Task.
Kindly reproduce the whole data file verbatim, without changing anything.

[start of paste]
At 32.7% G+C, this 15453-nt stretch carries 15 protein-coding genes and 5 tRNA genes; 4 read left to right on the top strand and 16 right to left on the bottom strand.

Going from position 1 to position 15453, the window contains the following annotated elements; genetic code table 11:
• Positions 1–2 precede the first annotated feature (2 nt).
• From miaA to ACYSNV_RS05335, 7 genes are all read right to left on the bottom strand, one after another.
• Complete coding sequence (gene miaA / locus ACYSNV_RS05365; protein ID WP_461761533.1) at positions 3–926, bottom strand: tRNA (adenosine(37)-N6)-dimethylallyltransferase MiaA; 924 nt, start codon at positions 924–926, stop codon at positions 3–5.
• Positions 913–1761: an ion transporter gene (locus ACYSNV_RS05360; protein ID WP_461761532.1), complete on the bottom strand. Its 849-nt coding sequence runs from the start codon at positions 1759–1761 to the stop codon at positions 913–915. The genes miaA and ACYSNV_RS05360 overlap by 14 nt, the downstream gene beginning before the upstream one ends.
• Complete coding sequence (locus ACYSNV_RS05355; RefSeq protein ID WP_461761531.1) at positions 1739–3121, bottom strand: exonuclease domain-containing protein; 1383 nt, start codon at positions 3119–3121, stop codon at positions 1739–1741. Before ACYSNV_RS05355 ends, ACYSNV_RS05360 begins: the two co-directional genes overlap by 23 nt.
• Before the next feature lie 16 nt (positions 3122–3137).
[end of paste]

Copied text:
At 32.7% G+C, this 15453-nt stretch carries 15 protein-coding genes and 5 tRNA genes; 4 read left to right on the top strand and 16 right to left on the bottom strand.

Going from position 1 to position 15453, the window contains the following annotated elements; genetic code table 11:
• Positions 1–2 precede the first annotated feature (2 nt).
• From miaA to ACYSNV_RS05335, 7 genes are all read right to left on the bottom strand, one after another.
• Complete coding sequence (gene miaA / locus ACYSNV_RS05365; protein ID WP_461761533.1) at positions 3–926, bottom strand: tRNA (adenosine(37)-N6)-dimethylallyltransferase MiaA; 924 nt, start codon at positions 924–926, stop codon at positions 3–5.
• Positions 913–1761: an ion transporter gene (locus ACYSNV_RS05360; protein ID WP_461761532.1), complete on the bottom strand. Its 849-nt coding sequence runs from the start codon at positions 1759–1761 to the stop codon at positions 913–915. The genes miaA and ACYSNV_RS05360 overlap by 14 nt, the downstream gene beginning before the upstream one ends.
• Complete coding sequence (locus ACYSNV_RS05355; RefSeq protein ID WP_461761531.1) at positions 1739–3121, bottom strand: exonuclease domain-containing protein; 1383 nt, start codon at positions 3119–3121, stop codon at positions 1739–1741. Before ACYSNV_RS05355 ends, ACYSNV_RS05360 begins: the two co-directional genes overlap by 23 nt.
• Before the next feature lie 16 nt (positions 3122–3137).